|Nasolabial flap with a twist (Spear’s flap)|
|Tissue importation flaps||Forehead flap||Indian flap|
|Nasolabial interpolation flap||Melolabial interpolation flap|
|Retroauricular pedicled flap||Pin back flap|
|Modified Hughes flap |
Abbe cross-lip flap
Burow’s triangle displacement flaps
Flaps that displace Burow’s triangles to a “convenient” location distant from the defect include the single tangent advancement flap (Burow’s flap), the bilateral single tangent advancement flap (A-to-T flap), the double tangent advancement flap (U-flap), the bilateral double tangent advancement flap (H-flap), and rotation flaps (e.g. the dorsal nasal or Rigor flap, Mustarde flap, helical advancement flap) ( Fig. 147.4 ). These flaps displace Burow’s triangles along straight or curved incision(s) tangential to the wound .
The key features of these flaps are: (1) they displace Burow’s triangles to a distant site; (2) there is limited reorientation of tissue; and (3) their movement is dependent upon the intrinsic elasticity of the skin. Just as a simple side-to-side closure performed in stiff, inelastic skin would result in a tense closure, so would a Burow’s triangle displacement-type flap. When the surrounding skin is elastic and “loose”, the wound edges can be closed under minimal tension in both a side-to-side closure and with these flaps. Thus, the only advantage that these flaps confer over a side-to-side closure in tight skin is that a larger area of skin is typically undermined, which releases the flap from the tethering effect of the subcutaneous tissue. This allows for a modest decrease in wound closure tension. The primary utility of these flaps is in defects where, for functional or aesthetic reasons, it is inconvenient to remove a Burow’s triangle immediately adjacent to the defect. An example of this is a defect above or below the eye in which displacement of the Burow’s triangle is useful in order to avoid removing a triangle from the eyebrow or eyelid ( Fig. 147.5 ).
Defect reconfiguration flaps
The island pedicle advancement flap is unique in that it is an advancement of tissue oriented in a plane perpendicular to the skin and at 90° to the more traditional advancement or rotation flaps. In this case, the tissue redundancy created at the pivot point of the flap is buried in the subcutaneous plane at the advancing edge of the flap (see below). Fundamentally, an island pedicle flap reconfigures the typical roundish shape of the wound to a sharp, angled, geometric shape that is easily closed without standing cones or distortion of surrounding structures ( Fig. 147.6 ). Movement of this flap is entirely dependent on the elasticity of the tissue that comprises the flap.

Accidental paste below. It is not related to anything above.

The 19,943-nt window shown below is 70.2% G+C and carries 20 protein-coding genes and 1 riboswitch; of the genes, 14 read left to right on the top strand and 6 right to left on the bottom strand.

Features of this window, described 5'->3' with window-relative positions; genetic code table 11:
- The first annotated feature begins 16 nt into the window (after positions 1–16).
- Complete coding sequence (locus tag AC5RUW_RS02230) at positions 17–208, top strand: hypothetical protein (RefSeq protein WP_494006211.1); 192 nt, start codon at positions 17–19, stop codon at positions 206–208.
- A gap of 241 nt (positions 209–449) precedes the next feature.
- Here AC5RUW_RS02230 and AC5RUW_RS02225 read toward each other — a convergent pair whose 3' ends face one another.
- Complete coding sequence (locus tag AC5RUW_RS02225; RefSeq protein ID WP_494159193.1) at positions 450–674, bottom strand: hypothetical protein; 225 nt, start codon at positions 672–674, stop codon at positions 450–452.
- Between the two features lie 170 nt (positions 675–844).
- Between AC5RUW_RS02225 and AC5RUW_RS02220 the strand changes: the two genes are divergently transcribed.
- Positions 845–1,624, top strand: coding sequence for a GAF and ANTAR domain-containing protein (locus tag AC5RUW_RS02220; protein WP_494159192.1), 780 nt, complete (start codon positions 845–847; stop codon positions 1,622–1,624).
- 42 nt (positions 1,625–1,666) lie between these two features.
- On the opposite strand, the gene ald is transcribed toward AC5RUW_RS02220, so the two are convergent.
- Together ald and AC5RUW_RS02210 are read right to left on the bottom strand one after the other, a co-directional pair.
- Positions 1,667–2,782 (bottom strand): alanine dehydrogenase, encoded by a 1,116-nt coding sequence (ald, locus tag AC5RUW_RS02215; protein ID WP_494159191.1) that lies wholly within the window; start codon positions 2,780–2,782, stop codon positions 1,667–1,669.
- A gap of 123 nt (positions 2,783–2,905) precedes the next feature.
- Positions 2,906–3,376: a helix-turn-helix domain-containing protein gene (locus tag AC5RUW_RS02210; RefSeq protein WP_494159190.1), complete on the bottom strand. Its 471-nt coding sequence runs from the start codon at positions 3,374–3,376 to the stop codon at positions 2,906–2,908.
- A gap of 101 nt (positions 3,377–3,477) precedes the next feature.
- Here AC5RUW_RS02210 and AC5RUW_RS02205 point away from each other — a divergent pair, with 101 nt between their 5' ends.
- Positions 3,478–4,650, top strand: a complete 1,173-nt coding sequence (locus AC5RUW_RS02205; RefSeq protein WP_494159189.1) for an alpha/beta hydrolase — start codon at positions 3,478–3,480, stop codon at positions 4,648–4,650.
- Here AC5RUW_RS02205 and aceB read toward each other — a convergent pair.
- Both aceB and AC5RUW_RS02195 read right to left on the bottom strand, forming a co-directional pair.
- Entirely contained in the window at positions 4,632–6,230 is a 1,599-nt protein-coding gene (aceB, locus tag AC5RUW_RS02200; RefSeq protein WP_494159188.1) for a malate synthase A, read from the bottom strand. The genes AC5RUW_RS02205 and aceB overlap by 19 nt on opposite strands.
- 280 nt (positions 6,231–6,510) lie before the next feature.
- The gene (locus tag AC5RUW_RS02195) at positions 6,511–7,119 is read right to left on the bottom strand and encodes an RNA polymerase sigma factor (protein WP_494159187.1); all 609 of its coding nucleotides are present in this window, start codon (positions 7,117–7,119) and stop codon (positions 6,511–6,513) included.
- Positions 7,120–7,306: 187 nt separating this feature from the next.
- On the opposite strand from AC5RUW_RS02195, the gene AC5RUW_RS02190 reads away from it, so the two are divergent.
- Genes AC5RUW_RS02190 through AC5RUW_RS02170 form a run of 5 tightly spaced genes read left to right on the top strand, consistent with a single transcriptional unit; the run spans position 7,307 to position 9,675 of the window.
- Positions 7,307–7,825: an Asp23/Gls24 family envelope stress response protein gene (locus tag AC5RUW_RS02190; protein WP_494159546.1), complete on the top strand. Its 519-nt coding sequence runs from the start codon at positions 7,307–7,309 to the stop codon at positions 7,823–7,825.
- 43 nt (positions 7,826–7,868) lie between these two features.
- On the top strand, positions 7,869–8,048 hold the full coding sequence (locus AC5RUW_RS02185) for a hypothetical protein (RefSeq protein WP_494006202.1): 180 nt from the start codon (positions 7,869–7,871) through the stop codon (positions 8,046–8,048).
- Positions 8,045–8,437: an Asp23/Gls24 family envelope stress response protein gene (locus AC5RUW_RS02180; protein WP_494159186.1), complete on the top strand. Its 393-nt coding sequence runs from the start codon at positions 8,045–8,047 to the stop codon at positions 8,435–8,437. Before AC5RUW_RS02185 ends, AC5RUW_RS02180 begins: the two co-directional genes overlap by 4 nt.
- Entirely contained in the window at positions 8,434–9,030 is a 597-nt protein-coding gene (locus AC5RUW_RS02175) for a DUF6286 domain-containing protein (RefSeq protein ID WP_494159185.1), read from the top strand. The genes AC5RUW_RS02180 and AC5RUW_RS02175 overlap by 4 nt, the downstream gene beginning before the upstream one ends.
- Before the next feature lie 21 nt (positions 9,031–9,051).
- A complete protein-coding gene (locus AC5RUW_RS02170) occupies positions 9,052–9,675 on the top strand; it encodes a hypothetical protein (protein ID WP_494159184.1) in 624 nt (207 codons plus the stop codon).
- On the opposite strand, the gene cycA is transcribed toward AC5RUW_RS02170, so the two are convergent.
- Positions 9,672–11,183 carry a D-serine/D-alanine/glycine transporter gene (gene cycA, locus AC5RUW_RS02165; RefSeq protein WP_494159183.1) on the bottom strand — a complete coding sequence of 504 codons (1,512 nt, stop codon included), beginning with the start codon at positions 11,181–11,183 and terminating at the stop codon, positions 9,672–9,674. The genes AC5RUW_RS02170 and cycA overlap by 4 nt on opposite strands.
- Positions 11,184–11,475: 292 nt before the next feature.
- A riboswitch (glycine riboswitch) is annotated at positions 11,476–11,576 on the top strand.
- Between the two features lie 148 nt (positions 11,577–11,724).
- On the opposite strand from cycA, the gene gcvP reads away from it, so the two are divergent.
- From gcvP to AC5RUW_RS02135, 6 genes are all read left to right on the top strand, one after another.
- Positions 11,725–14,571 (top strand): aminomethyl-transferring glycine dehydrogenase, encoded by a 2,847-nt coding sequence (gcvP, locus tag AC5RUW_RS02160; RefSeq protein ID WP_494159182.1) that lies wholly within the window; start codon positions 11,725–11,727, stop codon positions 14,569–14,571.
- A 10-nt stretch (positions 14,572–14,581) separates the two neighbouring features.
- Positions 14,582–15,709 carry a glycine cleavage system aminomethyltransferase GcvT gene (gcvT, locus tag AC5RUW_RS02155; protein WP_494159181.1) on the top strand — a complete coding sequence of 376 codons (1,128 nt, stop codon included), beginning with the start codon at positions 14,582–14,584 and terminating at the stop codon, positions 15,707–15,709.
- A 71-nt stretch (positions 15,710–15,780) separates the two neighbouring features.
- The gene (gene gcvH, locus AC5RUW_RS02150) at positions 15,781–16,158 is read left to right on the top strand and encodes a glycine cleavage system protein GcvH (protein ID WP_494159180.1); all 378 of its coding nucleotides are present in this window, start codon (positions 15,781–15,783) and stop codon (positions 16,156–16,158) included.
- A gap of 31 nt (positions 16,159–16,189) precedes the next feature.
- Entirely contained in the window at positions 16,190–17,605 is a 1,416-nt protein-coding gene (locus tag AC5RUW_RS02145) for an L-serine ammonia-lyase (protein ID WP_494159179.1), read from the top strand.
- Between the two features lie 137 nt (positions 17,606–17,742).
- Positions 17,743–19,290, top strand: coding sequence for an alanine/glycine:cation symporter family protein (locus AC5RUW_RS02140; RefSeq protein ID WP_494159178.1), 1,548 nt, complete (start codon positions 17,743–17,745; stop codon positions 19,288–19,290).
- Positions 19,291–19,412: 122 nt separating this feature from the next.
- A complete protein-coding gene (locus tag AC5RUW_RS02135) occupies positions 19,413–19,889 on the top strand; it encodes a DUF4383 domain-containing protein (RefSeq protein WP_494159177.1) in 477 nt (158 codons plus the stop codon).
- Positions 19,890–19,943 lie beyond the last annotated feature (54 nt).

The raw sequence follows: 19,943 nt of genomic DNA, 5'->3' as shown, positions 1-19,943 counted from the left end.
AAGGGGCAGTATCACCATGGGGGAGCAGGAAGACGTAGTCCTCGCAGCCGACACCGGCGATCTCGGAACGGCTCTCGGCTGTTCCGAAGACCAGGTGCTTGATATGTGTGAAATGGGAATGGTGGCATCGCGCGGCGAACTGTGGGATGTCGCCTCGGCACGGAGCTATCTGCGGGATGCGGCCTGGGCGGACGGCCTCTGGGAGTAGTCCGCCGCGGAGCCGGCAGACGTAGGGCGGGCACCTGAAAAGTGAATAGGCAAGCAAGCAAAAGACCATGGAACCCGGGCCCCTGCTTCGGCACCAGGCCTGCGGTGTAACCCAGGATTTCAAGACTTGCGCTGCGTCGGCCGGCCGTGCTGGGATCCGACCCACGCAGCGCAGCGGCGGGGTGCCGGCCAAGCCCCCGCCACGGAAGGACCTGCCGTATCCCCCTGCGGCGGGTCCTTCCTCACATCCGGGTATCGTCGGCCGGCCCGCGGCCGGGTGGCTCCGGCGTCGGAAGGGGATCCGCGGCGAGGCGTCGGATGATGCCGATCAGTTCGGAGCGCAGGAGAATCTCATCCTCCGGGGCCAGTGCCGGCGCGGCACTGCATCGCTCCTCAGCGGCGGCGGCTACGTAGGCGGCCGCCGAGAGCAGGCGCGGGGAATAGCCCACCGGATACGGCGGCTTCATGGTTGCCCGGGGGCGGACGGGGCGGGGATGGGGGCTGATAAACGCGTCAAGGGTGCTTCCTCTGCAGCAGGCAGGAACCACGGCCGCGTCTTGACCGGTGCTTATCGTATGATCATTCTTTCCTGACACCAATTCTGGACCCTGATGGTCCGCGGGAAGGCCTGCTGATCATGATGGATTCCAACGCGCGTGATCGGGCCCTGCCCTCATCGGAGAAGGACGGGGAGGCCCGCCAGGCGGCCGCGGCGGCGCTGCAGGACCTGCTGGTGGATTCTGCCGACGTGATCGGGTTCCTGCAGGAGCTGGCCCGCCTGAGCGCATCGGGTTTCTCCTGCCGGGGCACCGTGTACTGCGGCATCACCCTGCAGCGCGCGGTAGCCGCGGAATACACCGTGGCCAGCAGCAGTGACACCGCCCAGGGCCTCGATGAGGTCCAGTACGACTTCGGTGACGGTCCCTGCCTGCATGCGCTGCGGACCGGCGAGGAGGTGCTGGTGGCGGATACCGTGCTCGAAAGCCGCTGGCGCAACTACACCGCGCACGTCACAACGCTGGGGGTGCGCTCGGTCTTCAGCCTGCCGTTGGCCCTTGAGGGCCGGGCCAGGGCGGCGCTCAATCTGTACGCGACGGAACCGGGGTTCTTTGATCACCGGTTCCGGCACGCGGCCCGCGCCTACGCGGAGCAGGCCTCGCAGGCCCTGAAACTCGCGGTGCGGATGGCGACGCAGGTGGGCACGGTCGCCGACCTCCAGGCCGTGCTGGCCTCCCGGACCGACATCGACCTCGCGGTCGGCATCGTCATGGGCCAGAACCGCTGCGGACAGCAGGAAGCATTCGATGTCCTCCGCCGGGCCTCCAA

Tissue reorientation flaps
Tissue reorientation flaps are characterized by the lifting of skin from an adjacent donor site and reorienting it through the transposition of the flap over a peninsula of skin between the donor site and the defect. There is a pivot point at the base of this flap (see Fig. 147.3 ). The tissue movement depends on the presence of laxity in adjacent tissue . Although intrinsic elasticity of the flap skin may facilitate the ease of execution, without ample laxity in the donor site, the transposition cannot be performed. Some of the flaps that fall into this category include the rhombic transposition flap, the bilobed transposition flap, and the nasolabial transposition flap (see Table 147.3 ).
To better understand the reorientation of tissue that occurs in these flaps, a review of the most basic tissue reorientation flap, the Z-plasty, is helpful. Z-plasties transpose two angular flaps, placing them in a complementary fashion into the defects of the other flap ( Fig. 147.7 ). This reorientation of tissue ultimately results in the lengthening of the skin in the direction of the middle arm of the Z-plasty ( Fig. 147.8 ). There is a complementary decrease in the length of skin perpendicular to this same arm. The amount of lengthening is proportional to the angles of the flap(s). Put another way, tissue gain in the direction of the middle arm is proportional to the width of the base of the flaps. This is effectively the mechanism of tissue reorientation in transposition flaps. Upon careful examination, Z-plasties can be found within the design of transposition flaps ( Fig. 147.9 ). Therefore, just as with Z-plasties, transposition flaps work because the reorientation of the tissue results in lengthening of tissue in the direction of the skin deficit at the expense of the laxity in the donor site.
It is helpful to understand the utility of these principles of reorientation – an example of this would be a defect on the nasal tip ( Fig. 147.10 ). The skin is typically very tight in this area, making simple side-to-side closure in the vertical direction difficult. Side-to-side closure in the horizontal direction is impractical because of the distortion that would occur to the free margin of the ala. When one looks for donor sites, there is typically a substantial amount of laxity on the mid nasal dorsum and nasal sidewall. A bilobed flap allows utilization of this laxity through tissue reorientation using two lobes . The underlying mechanism of tissue reorientation is a series of Z-plasties inherent in this flap. Since tissue gain in Z-plasties is in the direction of the middle arm of the Z-plasty, a substantial reorientation and lengthening of tissue in the desirable direction for repair of the defect occurs without distortion . In contrast to the Burow’s triangle displacement flap, this flap does not rely upon intrinsic elasticity of the flap skin. This is key to avoiding distortion of the alar rim.
Tissue importation flaps